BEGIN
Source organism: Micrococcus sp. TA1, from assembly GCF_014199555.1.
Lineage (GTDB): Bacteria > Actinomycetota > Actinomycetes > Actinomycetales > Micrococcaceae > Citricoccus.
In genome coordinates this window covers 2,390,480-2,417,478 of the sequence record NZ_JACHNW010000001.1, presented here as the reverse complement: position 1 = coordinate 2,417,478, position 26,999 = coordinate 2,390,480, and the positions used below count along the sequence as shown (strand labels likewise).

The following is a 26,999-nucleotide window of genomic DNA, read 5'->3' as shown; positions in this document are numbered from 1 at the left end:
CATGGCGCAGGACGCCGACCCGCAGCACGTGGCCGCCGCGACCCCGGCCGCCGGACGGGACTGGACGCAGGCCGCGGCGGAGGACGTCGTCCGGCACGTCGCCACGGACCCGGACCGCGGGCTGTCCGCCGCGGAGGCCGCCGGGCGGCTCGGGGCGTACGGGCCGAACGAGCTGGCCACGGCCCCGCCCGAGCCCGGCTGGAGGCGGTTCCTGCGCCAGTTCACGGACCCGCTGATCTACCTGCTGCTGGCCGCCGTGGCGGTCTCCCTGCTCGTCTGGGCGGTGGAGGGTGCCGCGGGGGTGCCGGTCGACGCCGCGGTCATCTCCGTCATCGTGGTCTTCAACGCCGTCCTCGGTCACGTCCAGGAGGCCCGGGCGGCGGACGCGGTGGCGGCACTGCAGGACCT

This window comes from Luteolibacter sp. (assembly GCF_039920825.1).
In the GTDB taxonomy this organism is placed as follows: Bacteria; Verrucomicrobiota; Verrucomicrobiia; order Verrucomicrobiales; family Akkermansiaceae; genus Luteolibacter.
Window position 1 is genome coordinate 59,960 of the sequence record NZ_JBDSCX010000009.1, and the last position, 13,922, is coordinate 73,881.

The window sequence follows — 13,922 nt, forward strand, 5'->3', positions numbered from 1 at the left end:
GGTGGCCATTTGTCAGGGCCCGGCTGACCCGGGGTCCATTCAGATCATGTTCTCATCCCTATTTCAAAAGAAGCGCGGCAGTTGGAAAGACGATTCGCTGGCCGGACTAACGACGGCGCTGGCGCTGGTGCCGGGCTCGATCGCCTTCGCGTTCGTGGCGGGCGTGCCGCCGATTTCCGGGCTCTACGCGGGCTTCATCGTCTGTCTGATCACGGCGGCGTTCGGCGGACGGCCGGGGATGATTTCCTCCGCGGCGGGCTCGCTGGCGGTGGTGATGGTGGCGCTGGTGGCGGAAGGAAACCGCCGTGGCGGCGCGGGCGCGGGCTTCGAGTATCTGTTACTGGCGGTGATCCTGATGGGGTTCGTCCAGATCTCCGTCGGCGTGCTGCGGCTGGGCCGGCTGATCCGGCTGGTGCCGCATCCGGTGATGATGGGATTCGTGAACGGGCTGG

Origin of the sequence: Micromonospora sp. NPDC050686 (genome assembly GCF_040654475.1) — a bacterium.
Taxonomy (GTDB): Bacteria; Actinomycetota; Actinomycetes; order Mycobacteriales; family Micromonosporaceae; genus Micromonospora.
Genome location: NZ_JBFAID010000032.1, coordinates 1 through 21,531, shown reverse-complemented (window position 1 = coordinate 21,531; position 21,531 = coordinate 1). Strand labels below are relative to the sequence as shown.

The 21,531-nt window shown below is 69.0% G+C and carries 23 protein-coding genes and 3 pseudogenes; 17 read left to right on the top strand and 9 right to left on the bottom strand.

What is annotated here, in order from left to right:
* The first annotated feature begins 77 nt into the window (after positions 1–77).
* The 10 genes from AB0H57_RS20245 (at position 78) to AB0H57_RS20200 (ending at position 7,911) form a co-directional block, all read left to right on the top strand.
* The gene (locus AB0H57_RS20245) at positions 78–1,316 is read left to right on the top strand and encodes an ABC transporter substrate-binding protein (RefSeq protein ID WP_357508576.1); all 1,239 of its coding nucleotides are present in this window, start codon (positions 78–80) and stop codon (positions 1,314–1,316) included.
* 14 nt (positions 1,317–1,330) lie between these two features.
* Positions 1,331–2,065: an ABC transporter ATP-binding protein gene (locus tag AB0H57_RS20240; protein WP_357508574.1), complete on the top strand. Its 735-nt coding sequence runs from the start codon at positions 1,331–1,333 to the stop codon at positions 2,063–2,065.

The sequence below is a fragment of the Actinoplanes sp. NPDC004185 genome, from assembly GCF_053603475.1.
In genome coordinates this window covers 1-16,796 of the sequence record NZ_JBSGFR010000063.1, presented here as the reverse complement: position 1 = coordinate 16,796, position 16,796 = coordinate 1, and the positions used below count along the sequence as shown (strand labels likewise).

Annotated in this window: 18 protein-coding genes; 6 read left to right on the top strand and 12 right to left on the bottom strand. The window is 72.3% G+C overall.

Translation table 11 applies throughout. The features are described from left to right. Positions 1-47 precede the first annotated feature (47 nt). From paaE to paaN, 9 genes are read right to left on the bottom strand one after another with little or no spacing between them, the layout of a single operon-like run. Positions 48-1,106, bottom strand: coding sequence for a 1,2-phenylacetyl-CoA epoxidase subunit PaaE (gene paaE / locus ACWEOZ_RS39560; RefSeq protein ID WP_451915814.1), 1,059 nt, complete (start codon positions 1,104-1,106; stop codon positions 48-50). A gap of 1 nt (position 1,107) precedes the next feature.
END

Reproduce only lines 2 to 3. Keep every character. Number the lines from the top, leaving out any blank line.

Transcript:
Lineage (GTDB): Bacteria > Actinomycetota > Actinomycetes > Actinomycetales > Micrococcaceae > Citricoccus.
In genome coordinates this window covers 2,390,480-2,417,478 of the sequence record NZ_JACHNW010000001.1, presented here as the reverse complement: position 1 = coordinate 2,417,478, position 26,999 = coordinate 2,390,480, and the positions used below count along the sequence as shown (strand labels likewise).